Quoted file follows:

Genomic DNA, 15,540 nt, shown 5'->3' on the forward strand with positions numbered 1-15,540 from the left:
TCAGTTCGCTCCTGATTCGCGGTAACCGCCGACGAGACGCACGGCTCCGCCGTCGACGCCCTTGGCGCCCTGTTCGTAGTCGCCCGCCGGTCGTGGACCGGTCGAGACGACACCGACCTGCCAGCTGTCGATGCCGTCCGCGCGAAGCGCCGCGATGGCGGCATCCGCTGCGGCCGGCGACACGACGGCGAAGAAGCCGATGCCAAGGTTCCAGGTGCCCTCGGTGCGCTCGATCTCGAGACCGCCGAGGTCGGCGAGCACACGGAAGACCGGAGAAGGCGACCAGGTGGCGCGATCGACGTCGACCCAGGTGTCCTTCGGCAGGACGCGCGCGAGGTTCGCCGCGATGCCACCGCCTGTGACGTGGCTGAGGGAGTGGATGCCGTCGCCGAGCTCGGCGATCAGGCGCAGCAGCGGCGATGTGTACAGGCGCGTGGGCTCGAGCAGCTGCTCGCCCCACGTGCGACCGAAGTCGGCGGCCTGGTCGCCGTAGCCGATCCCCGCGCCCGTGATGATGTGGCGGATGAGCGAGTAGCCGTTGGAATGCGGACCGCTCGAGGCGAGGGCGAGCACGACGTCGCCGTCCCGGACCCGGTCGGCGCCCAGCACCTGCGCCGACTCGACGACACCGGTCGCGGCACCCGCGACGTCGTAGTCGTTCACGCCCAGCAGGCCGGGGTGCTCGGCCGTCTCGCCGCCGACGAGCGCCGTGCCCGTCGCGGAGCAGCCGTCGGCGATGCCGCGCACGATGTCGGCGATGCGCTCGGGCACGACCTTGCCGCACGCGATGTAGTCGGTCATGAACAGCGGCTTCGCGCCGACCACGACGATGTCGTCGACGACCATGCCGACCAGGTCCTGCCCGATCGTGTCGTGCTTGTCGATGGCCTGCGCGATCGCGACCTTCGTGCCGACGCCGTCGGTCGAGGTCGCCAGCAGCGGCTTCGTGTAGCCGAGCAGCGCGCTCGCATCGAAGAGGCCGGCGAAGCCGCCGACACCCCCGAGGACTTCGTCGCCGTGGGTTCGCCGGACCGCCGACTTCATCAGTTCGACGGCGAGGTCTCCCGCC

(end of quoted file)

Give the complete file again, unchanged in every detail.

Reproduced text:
Genomic DNA, 15,540 nt, shown 5'->3' on the forward strand with positions numbered 1-15,540 from the left:
TCAGTTCGCTCCTGATTCGCGGTAACCGCCGACGAGACGCACGGCTCCGCCGTCGACGCCCTTGGCGCCCTGTTCGTAGTCGCCCGCCGGTCGTGGACCGGTCGAGACGACACCGACCTGCCAGCTGTCGATGCCGTCCGCGCGAAGCGCCGCGATGGCGGCATCCGCTGCGGCCGGCGACACGACGGCGAAGAAGCCGATGCCAAGGTTCCAGGTGCCCTCGGTGCGCTCGATCTCGAGACCGCCGAGGTCGGCGAGCACACGGAAGACCGGAGAAGGCGACCAGGTGGCGCGATCGACGTCGACCCAGGTGTCCTTCGGCAGGACGCGCGCGAGGTTCGCCGCGATGCCACCGCCTGTGACGTGGCTGAGGGAGTGGATGCCGTCGCCGAGCTCGGCGATCAGGCGCAGCAGCGGCGATGTGTACAGGCGCGTGGGCTCGAGCAGCTGCTCGCCCCACGTGCGACCGAAGTCGGCGGCCTGGTCGCCGTAGCCGATCCCCGCGCCCGTGATGATGTGGCGGATGAGCGAGTAGCCGTTGGAATGCGGACCGCTCGAGGCGAGGGCGAGCACGACGTCGCCGTCCCGGACCCGGTCGGCGCCCAGCACCTGCGCCGACTCGACGACACCGGTCGCGGCACCCGCGACGTCGTAGTCGTTCACGCCCAGCAGGCCGGGGTGCTCGGCCGTCTCGCCGCCGACGAGCGCCGTGCCCGTCGCGGAGCAGCCGTCGGCGATGCCGCGCACGATGTCGGCGATGCGCTCGGGCACGACCTTGCCGCACGCGATGTAGTCGGTCATGAACAGCGGCTTCGCGCCGACCACGACGATGTCGTCGACGACCATGCCGACCAGGTCCTGCCCGATCGTGTCGTGCTTGTCGATGGCCTGCGCGATCGCGACCTTCGTGCCGACGCCGTCGGTCGAGGTCGCCAGCAGCGGCTTCGTGTAGCCGAGCAGCGCGCTCGCATCGAAGAGGCCGGCGAAGCCGCCGACACCCCCGAGGACTTCGTCGCCGTGGGTTCGCCGGACCGCCGACTTCATCAGTTCGACGGCGAGGTCTCCCGCC